If you’re considering buying a home or have started looking into financing, you’ve likely come across the term “credit score”. That’s because your credit score has a big impact on your ability to borrow money and how much it costs to do so. By understanding your credit score and knowing how to read your credit report, you can plan ahead, make confident decisions and may even benefit from more favourable credit terms.
What are credit scores?
A credit score is a three-digit number assigned to you, which is made up of points, ranging from 300 to 900. It is used by lenders to gauge how well you manage your money and therefore how risky it may be for them to lend to you.
Your credit score changes over time depending on a number of factors, which are used to “score” your ability to manage credit. If you are using your credit responsibly, you will get more points or a higher credit score. However, if you are having trouble managing your credit, by not paying balances on time, for example, then you will lose points and will have a lower score.
Credit scores are significant in various aspects of life, including for getting favourable rates on loans or mortgages, renting apartments and even job applications. That’s why it’s important to stay on top of your credit score and know how to improve it, especially if you intend to borrow money for a big purchase, like a home.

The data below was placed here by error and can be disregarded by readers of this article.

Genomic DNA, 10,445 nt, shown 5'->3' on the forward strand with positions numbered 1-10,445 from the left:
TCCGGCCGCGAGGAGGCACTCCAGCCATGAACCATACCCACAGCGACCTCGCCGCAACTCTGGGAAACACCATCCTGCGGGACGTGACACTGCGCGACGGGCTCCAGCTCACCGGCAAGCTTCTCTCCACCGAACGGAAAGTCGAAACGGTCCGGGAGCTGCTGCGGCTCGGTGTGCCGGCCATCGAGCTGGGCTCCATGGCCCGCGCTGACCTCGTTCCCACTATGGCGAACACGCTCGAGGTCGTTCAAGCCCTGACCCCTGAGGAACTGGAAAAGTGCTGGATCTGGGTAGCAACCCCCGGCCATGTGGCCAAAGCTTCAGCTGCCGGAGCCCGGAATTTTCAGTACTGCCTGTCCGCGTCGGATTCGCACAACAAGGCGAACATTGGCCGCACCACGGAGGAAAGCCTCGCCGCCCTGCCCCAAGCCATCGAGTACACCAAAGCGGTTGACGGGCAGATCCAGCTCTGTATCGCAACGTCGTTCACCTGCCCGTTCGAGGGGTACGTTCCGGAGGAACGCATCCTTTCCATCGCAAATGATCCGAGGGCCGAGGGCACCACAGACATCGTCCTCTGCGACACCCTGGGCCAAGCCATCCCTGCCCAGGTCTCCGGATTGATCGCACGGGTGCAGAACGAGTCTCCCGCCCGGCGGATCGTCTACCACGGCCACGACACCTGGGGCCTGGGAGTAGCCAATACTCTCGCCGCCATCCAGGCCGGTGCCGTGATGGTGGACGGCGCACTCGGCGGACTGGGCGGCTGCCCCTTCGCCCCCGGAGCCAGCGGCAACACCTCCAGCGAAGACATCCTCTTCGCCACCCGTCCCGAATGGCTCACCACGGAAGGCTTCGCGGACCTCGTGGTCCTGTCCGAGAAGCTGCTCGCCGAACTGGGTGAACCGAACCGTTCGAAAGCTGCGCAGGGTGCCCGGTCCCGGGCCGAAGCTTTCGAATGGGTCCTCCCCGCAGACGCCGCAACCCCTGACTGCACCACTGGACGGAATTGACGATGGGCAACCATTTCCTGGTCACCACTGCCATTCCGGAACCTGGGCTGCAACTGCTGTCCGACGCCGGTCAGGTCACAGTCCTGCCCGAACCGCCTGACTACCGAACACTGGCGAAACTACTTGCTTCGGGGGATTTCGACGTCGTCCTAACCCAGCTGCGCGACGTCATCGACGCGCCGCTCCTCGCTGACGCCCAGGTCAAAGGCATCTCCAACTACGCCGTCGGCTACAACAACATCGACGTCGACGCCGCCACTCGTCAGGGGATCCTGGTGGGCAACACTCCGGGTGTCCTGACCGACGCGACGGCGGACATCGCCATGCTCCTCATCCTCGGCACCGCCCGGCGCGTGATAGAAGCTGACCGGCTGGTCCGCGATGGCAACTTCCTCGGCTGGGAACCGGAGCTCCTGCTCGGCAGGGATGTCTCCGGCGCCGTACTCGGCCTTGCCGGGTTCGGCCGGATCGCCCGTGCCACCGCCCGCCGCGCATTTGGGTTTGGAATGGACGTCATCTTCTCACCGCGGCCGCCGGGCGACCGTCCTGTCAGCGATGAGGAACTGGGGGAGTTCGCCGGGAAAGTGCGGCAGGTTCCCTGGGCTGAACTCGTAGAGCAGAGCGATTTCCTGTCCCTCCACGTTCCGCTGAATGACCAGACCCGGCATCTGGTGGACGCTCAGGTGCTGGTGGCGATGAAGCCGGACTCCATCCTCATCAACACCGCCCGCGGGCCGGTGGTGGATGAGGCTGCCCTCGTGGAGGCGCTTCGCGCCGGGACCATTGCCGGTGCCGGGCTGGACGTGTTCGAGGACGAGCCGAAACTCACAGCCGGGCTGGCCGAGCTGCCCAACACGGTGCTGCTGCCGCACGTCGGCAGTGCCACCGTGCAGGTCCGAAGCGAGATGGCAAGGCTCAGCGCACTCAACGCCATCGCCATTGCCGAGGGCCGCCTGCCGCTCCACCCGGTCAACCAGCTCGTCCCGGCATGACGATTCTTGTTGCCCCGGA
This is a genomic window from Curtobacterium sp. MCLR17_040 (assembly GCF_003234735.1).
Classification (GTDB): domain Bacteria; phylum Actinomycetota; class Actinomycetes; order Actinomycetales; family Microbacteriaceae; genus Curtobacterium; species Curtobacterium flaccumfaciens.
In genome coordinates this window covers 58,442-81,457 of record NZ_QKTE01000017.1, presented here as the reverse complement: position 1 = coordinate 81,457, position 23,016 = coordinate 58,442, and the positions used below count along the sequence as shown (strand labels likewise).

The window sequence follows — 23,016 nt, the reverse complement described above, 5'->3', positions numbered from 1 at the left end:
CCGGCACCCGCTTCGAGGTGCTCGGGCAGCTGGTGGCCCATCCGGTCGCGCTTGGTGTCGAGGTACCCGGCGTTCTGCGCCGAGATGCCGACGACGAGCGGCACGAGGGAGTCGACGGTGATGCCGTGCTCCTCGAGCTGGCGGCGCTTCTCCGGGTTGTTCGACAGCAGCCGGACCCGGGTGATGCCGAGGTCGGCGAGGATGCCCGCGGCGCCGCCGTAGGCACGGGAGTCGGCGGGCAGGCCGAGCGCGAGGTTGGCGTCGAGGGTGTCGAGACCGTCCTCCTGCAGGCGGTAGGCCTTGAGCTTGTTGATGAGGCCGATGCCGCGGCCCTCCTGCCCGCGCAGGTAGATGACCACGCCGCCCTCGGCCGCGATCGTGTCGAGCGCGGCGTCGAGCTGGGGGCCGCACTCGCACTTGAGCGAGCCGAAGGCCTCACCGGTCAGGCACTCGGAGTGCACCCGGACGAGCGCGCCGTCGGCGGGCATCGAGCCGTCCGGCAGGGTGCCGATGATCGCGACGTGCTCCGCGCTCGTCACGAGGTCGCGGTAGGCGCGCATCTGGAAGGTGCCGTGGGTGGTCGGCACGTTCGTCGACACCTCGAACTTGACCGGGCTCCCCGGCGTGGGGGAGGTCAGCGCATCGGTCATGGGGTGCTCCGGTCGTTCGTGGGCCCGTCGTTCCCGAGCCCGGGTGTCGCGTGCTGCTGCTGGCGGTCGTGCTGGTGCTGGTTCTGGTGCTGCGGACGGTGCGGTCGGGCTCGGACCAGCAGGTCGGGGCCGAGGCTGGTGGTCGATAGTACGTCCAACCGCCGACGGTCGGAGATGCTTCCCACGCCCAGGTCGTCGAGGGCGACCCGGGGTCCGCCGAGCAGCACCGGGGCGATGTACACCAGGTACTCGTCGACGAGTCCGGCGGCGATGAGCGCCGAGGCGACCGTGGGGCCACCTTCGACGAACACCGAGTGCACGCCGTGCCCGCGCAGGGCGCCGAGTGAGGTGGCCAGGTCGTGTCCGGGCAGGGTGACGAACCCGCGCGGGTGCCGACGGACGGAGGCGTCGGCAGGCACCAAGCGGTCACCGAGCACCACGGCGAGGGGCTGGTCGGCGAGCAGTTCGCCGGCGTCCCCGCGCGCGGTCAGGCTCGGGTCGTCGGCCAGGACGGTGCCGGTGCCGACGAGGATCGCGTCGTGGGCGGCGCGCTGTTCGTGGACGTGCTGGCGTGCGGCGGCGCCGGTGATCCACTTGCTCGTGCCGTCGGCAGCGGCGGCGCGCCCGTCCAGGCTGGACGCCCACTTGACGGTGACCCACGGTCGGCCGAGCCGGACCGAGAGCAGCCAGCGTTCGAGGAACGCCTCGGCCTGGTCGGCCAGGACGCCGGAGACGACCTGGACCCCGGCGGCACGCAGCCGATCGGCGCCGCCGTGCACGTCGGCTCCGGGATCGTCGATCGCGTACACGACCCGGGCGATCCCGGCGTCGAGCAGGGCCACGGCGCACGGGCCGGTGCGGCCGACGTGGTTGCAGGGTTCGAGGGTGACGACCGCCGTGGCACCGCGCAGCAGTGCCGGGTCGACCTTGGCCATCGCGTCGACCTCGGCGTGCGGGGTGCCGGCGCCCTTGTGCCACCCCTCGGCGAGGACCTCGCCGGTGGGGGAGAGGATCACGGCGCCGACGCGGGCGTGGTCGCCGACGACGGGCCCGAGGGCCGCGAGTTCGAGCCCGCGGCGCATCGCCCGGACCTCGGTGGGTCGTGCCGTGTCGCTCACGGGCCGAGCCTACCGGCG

How do credit scores work?
Your credit report is a summary of your credit history. As soon as you apply for or open a line of credit, such as a credit card or a loan, a credit report will be created to track and score how you use and manage your credit.
Lenders, such as banks, will send information about your accounts to the credit bureaus, which then use that data to generate your personal credit report.
The two major credit reporting bureaus in Canada are Equifax and TransUnion. These are private companies that gather and store your credit history based on your Canadian finances. Note, if you come from another country, you may find some financial institutions that are willing to recognize your credit history from another country, but you will have to check with them directly.
Lenders will use your credit score to determine the terms and interest rates of your loans, such as mortgages, auto loans and credit cards. The higher your score, the more trustworthy you are deemed to be in the eyes of the lender and therefore the more likely you are to be approved for a loan and receive a more favourable rate. If your score is poor, then you may not be approved at all or will have to pay a higher rate of interest on your borrowings.
How do I get a credit report?